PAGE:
The turmoil of divorce can be both overwhelming and liberating. Once embarking on this emotionally draining process, it is easy to overlook making important changes to your estate plan. However, this is an important time to either update an existing estate plan or create a new one specific for you.
1. I DON’T OWN A LOT, CAN I WAIT UNTIL AFTER MY DIVORCE TO WORRY ABOUT MY ESTATE PLAN?
No. It does not matter how large or how modest an estate, there are three critical issues (discussed below) that pertain to most people that should not be ignored during the divorce process. Spending a bit of time focusing on these areas in the beginning could alleviate a lot of heartache for your loved ones when you pass. Understandably, you may feel weary of working with attorneys and legal documents; however, this is one of the most important times to either update an existing estate plan or create a new one specifically tailored to your needs.
2. FINANCIAL DURABLE POWER OF ATTORNEY & HEALTHCARE POWER OF ATTORNEY
Most married couples give each other power of attorney so that one can manage the other’s financial and healthcare affairs upon incapacity. Once the divorce begins, the only way to ensure your estranged spouse is not making your financial or life and death decisions is by revising your estate planning documents to name someone else more appropriate.
3. GUARDIANSHIP FOR MINOR CHILDREN
While many divorced parents are comfortable with their ex-spouse assuming custody of the children in the event of their death, in some cases the ex-spouse is not the best person to serve as custodian of your child. A revised estate plan can include the designation of guardians for your children upon your passing, which will convey your wishes to the court, family members and other interested persons. In the unfortunate event of a legal battle concerning your children, your wishes are important to the court when making its ruling.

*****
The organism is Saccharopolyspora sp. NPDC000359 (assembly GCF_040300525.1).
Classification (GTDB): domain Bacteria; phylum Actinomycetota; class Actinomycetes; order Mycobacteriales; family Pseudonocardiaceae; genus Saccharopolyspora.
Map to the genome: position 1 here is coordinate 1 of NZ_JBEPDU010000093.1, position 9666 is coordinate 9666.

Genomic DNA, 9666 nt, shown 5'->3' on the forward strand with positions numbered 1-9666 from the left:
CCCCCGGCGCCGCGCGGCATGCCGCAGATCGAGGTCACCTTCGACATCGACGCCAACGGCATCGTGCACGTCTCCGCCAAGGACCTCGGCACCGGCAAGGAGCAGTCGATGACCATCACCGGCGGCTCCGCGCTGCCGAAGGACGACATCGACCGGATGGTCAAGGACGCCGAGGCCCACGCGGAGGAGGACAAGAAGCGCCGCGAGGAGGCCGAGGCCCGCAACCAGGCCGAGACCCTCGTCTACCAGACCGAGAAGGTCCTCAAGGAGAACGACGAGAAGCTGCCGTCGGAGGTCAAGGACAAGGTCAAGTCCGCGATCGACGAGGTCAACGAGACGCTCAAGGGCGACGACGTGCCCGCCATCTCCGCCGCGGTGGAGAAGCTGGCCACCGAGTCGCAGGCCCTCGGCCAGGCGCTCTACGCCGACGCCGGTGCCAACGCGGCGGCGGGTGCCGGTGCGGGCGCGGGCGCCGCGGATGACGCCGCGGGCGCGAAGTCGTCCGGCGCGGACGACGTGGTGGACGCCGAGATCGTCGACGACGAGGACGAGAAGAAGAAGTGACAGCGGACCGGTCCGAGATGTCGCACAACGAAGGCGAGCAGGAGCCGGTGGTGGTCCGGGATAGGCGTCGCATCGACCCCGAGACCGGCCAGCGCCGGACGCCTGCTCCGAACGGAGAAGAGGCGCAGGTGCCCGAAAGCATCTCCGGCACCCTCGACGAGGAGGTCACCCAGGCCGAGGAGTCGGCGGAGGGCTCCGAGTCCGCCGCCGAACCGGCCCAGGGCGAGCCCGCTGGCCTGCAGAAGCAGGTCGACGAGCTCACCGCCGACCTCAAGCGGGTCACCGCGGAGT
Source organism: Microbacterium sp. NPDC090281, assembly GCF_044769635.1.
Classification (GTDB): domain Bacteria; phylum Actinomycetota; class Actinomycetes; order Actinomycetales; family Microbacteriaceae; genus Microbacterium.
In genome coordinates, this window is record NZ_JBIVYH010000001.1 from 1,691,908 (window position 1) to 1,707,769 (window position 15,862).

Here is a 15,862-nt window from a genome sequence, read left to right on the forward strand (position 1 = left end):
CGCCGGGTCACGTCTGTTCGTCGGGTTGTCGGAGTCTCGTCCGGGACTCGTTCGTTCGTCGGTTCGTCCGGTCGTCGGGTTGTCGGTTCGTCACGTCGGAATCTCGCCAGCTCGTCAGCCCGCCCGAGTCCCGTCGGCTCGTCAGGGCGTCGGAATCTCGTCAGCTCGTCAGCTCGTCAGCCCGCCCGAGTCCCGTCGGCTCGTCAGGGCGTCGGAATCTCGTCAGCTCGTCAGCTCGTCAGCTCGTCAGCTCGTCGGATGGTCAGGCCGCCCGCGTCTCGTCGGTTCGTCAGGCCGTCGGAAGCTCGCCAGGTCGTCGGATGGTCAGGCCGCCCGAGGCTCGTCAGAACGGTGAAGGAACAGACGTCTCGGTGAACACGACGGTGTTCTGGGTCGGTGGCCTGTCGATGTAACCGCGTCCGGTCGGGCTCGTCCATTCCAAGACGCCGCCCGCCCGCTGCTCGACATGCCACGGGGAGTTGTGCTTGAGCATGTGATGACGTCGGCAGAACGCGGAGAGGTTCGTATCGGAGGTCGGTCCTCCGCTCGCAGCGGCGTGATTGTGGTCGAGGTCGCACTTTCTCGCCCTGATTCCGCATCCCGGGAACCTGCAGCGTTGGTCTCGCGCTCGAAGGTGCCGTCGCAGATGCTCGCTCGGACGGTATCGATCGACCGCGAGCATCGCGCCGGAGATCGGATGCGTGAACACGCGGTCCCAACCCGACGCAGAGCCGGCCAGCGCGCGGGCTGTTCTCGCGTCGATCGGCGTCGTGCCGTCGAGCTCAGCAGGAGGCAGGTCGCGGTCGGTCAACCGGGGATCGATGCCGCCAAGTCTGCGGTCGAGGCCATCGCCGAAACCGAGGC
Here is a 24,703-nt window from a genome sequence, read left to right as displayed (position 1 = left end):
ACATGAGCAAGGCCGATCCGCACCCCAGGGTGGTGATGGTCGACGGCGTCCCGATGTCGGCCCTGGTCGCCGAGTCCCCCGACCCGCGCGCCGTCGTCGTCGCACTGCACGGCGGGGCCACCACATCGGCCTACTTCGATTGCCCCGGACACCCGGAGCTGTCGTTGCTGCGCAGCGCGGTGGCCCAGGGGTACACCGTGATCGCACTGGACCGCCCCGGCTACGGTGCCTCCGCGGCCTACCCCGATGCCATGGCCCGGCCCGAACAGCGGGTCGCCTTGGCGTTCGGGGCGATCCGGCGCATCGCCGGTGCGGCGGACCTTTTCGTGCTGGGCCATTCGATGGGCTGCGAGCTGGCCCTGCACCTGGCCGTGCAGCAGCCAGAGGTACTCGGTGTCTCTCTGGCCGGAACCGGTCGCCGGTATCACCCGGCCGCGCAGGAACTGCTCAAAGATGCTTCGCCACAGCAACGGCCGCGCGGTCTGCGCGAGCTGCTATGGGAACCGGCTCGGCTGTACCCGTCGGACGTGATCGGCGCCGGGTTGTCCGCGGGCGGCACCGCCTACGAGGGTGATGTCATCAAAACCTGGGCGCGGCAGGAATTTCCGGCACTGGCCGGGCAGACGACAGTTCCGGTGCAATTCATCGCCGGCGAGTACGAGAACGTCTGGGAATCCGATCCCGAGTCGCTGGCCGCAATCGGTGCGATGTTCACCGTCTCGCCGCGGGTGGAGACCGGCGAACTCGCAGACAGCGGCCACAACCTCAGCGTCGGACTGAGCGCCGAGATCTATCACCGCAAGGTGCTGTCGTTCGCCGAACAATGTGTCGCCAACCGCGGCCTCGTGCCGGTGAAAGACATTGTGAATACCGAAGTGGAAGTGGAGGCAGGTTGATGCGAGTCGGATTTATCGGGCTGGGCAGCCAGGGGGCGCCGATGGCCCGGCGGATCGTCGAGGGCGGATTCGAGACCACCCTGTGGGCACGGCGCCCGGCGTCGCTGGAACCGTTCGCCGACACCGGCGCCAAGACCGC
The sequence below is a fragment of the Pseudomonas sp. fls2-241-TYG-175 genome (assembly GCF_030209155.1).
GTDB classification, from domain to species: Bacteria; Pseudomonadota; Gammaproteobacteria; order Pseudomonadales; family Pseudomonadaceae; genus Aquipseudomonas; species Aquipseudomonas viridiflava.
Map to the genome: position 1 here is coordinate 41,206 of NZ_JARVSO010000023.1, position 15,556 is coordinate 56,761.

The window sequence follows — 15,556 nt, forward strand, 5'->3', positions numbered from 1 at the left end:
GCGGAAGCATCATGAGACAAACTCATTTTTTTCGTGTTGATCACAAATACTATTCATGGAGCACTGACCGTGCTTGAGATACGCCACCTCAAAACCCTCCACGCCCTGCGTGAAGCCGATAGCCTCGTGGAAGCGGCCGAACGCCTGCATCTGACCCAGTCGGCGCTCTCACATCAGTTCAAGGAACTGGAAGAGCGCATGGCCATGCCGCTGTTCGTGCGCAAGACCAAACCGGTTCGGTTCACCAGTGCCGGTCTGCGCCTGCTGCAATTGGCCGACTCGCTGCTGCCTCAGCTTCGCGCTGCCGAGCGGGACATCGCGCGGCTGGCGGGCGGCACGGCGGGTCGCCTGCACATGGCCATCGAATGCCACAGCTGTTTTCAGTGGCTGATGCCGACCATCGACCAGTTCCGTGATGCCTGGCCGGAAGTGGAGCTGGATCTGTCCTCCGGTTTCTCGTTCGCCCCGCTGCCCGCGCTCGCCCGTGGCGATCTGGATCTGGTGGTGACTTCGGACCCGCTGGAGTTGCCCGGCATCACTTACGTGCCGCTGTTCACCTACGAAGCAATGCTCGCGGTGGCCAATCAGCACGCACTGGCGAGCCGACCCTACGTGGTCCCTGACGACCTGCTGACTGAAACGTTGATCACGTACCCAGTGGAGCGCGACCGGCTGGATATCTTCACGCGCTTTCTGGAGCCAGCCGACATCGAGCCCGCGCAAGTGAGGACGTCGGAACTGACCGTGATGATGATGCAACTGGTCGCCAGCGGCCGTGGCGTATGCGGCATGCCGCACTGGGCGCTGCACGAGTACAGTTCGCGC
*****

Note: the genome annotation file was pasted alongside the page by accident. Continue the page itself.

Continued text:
4. BENEFICIARY DESIGNATIONS
Listing a beneficiary on certain assets (life insurance policies, real property, employer retirement plans, IRAs, investment accounts and bank accounts, etc.) means that those assets are not controlled by a will or trust. Instead, those assets will be paid directly to the person you have listed, unless that person is deceased, is a minor, or is incapacitated when you die (in which case, the court will step in). You probably named your spouse as a beneficiary when you were married, so changes are definitely needed.
5. FIVE QUESTIONS TO ASK YOUR ATTORNEY DURING THE DIVORCE PROCESS
- What happens to my property if I die before my divorce is final?
- How do I ensure that my estranged spouse cannot make financial or healthcare decisions for me if I become incapacitated before the divorce is final?
- Who will obtain custody or guardianship of my children when I’m gone?
- Who are named as beneficiaries on my life insurance, retirement and bank accounts?
- What other documents should I immediately review and update?
The above is general information ONLY and is not legal advice, does not form an attorney-client relationship, and should NOT be relied upon to take or refrain from taking any action. We are not your attorneys unless you have retained Corthell and King, P.C. In the event you have inquires, you should seek the advice of competent counsel before taking any action.